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Section B – What is Fatigue?

The information in this section is provided to assist Senators and Members with their duty under the WHS Act to acquire, and keep up to date, knowledge of work health and safety matters that affect their workplace, including fatigue. It is also provided to assist MOP(S) Act employees to recognise and monitor their own levels of fatigue and to take steps to manage them.


Fatigue is physical and/or mental exhaustion that can be triggered by stress, medication, overwork, or mental or physical illness.

Symptoms of fatigue

Symptoms of fatigue vary but may include blurred vision, difficulty keeping eyes open, head nodding, drowsy feeling, irritability, falling asleep at work, micro sleeps, and feeling tired after sleep.

Effects of fatigue

Immediate effects

The health and safety consequences of fatigue include:

  • slowed reaction time;
  • poor coordination;
  • poor concentration;
  • poor communication;
  • high error rates;
  • reduced vigilance; and
  • reduced judgement and decision-making ability.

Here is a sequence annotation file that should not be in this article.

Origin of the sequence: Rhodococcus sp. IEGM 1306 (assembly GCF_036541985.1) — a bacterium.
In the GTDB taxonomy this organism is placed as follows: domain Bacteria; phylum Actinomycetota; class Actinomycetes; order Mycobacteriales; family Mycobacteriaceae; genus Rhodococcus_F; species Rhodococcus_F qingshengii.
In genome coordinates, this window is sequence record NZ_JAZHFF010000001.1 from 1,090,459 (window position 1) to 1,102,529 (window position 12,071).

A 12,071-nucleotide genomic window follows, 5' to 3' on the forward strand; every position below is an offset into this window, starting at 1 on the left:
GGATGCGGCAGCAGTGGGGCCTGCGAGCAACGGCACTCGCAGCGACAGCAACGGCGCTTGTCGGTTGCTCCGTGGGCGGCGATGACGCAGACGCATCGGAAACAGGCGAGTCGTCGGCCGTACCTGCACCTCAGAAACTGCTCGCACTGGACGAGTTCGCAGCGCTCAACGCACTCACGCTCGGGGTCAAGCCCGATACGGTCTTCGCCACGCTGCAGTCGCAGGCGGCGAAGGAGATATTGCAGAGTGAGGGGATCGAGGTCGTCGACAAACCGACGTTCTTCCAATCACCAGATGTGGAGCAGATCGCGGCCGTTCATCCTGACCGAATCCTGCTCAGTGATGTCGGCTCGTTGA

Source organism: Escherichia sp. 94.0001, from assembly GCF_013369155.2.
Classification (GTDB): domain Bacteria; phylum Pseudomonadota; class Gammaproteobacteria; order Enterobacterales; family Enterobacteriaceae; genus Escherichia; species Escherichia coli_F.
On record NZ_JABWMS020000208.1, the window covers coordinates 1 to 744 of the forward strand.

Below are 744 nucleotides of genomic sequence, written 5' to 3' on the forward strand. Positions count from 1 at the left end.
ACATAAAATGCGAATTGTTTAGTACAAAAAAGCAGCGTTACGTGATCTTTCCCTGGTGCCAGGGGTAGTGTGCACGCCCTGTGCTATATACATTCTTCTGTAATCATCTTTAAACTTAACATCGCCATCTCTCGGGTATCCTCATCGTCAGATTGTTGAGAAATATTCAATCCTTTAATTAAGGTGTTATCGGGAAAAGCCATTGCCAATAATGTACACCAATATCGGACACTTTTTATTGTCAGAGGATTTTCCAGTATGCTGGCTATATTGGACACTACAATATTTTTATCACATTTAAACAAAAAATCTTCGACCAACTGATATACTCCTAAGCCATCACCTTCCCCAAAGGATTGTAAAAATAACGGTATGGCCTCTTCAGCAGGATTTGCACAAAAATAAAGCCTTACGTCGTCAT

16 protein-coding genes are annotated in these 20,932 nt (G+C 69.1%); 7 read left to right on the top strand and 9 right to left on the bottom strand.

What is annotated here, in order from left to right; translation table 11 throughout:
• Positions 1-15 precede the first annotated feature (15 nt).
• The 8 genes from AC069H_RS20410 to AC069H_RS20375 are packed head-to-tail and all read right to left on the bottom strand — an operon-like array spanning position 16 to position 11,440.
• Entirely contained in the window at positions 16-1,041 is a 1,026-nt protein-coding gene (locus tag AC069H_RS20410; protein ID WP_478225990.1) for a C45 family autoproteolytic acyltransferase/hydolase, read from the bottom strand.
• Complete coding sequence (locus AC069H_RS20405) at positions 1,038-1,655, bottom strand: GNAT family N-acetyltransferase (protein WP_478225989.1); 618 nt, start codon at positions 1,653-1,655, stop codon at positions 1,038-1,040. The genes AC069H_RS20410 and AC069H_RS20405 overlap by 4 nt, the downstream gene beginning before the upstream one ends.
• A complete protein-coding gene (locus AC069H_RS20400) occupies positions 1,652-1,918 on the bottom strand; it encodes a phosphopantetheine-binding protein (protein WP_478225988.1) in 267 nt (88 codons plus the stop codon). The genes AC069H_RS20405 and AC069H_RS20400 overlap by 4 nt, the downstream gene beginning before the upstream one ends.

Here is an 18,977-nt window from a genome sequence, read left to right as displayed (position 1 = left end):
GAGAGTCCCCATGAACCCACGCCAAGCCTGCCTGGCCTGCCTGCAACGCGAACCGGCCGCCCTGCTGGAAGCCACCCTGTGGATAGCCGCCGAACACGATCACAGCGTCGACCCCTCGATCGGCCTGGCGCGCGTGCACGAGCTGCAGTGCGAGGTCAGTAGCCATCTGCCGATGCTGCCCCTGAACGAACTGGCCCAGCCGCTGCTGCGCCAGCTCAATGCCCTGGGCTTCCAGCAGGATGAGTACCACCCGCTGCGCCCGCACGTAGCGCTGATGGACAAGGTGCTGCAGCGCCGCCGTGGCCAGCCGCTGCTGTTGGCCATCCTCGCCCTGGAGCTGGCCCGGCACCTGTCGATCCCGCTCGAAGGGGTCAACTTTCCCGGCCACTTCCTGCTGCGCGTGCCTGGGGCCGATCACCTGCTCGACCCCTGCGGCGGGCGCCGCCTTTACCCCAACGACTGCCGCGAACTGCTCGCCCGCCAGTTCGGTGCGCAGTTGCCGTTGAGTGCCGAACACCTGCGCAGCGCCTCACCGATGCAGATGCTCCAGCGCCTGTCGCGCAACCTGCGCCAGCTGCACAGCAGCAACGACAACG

Longer-term effects

Longer-term health effects of fatigue include increased risks of:

  • heart disease;
  • diabetes;
  • hypertension;
  • gastrointestinal disorders;
  • lower fertility;
  • anxiety and/or depression.

Causes of Fatigue

Fatigue may be caused by factors including:

  • sleep loss;
  • long periods awake (greater than 17 consecutive hours);
  • inadequate sleep (less than 7-8 hours each night);
  • poor quality sleep; and
  • sustained mental or physical effort;
  • disruptions to circadian rhythms.

The body’s states of sleep and awakeness are regulated by the circadian clock, also known as the body clock. The body clock monitors the amount of light that the body is exposed to. As it gets darker towards the end of the day the brain begins to release a hormone called melatonin which prompts the body to fall asleep. Melatonin levels in the body remain high overnight and begin to decrease as morning approaches. This cycle is known as the circadian rhythm. A disruption to the circadian rhythm, such as working during the night, may put a person at risk of developing fatigue, even when they appear to be having adequate amounts of quality sleep.

Last updated: 06 November 2019